If you've ever prowled the halls of the Capitol building in Washington, DC, you've no doubt climbed the grand staircase and seen the largest canvas painting in this country. It depicts "The Signing of the Constitution of the United States." It measures a stunning twenty feet tall and thirty feet across. It was unveiled on May 29, 1940. The artist was Howard Chandler Christy. He was born in 1873 near Duncan Falls, Ohio, about 20 miles from my hometown. During his lifetime, he was probably the most famous Ohio artist alive and would certainly rank amongst the best the state has ever produced. A precocious farm boy, he painted his first watercolors at the tender age of FOUR. By the time he was ten years old, he earned his first ten dollars painting a sign for a nearby merchant. As a teenager, he would hop riverboats passing near his family's farm and ride upriver to Zanesville, Ohio, turning out drawn portraits of the passengers to earn spending money, which he saved to study art in New York at the Art Student's League and as a student of William Merrit Chase, who called him the finest pupil he ever had.
Initially at least, Christy was a disappointment to his mentor and teacher. He began illustrating novels rather than fulfilling his potential in become a fine artist. Christy remarked that he'd rather have his pockets full of money than his studio full of unsold paintings. With the Spanish American War, Christy followed the action to Cuba from where he sent back dispatches full of news and illustrations to such prestigious periodicals as Harper's Magazine, Scribner's Magazine, and Leslie's Weekly. When the war ended, he returned to New York to find he'd become a nationally known illustrator. In the early 1900s he illustrated books by American novelists such as Winston Churchill, James Whitcomb Riley, Jack London, Henry Wadsworth Longfellow, and by English authors Alfred, Lord Tennyson and H.G. Wells. He also illustrated for William Randolph Hearst's' Cosmopolitan. During the First World War, his Navy enlistment posters were credited by Navy Secretary, Franklin D. Roosevelt, with having recruited thousands. One in particular, which has since become a collectors item, depicts a plucky "Christy Girl" decked out in navy blues with the words, "Gee, I wish I were a MAN, I'd join the NAVY." Though somewhat sexist by today's standards, the thousands of Navy enlistees were no doubt glad she WASN'T a man.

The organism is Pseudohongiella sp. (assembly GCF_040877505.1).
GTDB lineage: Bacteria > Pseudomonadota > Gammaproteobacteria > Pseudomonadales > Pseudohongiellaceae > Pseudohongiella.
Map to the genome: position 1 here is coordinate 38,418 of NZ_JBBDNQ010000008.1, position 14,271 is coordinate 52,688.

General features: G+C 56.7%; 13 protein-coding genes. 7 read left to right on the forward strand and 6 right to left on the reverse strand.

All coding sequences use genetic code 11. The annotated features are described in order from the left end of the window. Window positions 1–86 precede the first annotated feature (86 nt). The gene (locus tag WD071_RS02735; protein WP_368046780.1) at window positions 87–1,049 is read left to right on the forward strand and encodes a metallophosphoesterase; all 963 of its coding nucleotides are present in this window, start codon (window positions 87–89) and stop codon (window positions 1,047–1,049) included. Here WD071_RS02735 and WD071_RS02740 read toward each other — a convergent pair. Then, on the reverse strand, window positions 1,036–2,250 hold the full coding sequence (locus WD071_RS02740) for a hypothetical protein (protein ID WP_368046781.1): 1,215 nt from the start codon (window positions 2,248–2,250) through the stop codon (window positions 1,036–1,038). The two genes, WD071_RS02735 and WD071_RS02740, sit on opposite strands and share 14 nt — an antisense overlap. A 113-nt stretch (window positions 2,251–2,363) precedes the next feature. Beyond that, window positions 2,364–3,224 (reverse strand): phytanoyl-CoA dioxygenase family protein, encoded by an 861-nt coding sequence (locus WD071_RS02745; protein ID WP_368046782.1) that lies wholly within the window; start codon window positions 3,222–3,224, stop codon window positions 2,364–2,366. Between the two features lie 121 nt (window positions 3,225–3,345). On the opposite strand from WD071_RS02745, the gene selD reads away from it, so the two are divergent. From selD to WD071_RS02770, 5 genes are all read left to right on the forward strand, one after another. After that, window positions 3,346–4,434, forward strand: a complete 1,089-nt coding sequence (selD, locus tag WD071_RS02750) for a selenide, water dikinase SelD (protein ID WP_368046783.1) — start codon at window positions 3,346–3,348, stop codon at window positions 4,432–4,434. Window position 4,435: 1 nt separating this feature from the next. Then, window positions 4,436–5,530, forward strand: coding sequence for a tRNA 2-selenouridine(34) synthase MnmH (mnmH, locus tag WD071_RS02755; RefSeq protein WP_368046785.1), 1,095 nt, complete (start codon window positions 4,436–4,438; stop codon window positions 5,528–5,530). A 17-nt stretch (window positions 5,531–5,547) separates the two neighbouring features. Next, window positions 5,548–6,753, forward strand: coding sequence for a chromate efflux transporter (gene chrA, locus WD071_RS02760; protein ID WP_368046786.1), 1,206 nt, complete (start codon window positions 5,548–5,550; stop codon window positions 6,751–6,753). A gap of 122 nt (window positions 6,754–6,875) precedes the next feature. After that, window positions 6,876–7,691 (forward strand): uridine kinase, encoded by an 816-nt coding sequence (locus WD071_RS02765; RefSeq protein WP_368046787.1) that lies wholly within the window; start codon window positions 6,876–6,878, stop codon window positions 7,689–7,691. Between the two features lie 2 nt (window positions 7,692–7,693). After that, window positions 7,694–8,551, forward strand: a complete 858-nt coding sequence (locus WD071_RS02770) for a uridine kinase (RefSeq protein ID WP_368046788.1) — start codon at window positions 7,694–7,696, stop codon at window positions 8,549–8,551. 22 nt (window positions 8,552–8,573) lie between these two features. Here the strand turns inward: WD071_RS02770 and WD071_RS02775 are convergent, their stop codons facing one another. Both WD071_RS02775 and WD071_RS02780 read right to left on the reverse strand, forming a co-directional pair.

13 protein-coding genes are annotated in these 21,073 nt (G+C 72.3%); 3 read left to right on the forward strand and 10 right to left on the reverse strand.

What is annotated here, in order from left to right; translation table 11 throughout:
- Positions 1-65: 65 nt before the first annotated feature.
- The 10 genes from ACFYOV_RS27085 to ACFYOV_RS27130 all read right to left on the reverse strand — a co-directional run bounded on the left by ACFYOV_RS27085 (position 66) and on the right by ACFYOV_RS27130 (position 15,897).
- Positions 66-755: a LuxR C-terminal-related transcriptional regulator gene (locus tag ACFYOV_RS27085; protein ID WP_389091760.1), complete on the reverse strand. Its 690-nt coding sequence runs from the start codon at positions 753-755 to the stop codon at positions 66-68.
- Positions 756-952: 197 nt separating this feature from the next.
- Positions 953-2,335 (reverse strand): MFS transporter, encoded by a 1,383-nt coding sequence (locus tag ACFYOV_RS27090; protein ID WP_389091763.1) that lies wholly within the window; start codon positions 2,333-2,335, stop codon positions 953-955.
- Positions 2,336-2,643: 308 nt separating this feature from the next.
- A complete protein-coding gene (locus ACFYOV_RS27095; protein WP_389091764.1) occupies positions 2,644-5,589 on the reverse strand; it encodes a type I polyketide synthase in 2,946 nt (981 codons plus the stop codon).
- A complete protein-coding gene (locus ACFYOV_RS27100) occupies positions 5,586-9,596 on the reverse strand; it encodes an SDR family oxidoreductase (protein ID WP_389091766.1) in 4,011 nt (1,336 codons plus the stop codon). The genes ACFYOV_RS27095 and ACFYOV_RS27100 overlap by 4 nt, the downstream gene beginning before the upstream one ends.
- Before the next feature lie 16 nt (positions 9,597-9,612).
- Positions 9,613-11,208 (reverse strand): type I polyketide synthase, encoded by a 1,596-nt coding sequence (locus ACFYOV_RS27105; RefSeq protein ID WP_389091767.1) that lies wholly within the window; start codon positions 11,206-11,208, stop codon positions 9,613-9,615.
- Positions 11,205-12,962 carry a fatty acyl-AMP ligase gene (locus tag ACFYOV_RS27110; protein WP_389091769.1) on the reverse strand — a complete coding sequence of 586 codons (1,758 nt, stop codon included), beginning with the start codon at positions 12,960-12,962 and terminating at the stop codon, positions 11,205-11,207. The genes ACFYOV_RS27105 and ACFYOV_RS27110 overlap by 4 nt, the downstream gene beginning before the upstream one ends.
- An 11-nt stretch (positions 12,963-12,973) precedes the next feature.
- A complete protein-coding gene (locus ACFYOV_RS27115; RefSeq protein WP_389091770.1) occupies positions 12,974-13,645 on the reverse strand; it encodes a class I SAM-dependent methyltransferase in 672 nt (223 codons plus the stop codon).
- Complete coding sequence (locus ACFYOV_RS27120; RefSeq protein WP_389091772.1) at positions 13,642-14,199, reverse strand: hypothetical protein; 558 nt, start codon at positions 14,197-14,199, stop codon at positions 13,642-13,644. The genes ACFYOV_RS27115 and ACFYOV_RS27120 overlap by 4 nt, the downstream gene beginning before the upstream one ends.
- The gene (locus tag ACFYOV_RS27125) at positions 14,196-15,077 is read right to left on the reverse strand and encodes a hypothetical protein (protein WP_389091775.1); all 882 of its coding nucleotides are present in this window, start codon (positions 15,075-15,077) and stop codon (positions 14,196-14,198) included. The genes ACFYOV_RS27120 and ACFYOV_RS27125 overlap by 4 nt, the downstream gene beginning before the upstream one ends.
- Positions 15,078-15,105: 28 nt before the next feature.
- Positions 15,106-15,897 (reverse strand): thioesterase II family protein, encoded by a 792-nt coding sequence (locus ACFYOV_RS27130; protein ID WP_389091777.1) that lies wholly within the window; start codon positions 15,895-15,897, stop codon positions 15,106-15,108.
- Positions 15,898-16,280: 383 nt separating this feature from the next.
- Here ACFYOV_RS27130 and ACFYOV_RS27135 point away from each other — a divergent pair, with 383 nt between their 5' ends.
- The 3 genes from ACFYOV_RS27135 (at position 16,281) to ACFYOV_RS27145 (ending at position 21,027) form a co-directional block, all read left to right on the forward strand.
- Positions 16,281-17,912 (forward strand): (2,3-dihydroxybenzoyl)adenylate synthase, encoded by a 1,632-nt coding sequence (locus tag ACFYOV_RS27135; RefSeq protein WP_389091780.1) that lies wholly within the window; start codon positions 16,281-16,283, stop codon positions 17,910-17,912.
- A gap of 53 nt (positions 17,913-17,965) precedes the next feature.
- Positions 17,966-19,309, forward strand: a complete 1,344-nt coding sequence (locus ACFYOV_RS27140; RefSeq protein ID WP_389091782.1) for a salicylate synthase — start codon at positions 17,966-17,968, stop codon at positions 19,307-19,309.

After the war, Christy found his true calling as a portrait artist, painting such notables as President and Mrs. Coolidge, Mrs. William Randolph Hearst, and President Warren G. Harding. In one year alone (1921) he completed a staggering 30 painted portraits. His years working as an illustrator, pressed hard against deadlines, came to serve him well. Admirers loved the "suavity" of his brushwork and fresh spontaneity growing out of his illustrative painting techniques. However, inspite of his portrait success, and his numerous, massive history paintings, the New York art world never embraced him. One critic, while admiring his likenesses, called his work "thin and brittle." By the same token, Christy never had much good to say about Modern Art either. Publicly, he remarked, "...if the stuff I see represents their thoughts, all I can say is, if I felt that way I'd keep pretty quiet about it." Privately, he labeled abstract art with a four-letter term he learned as a boy in cleaning stables on the family farm. He died in 1952 at the age of 79, the greatest artist to ever come out of Morgan County, Ohio (so far).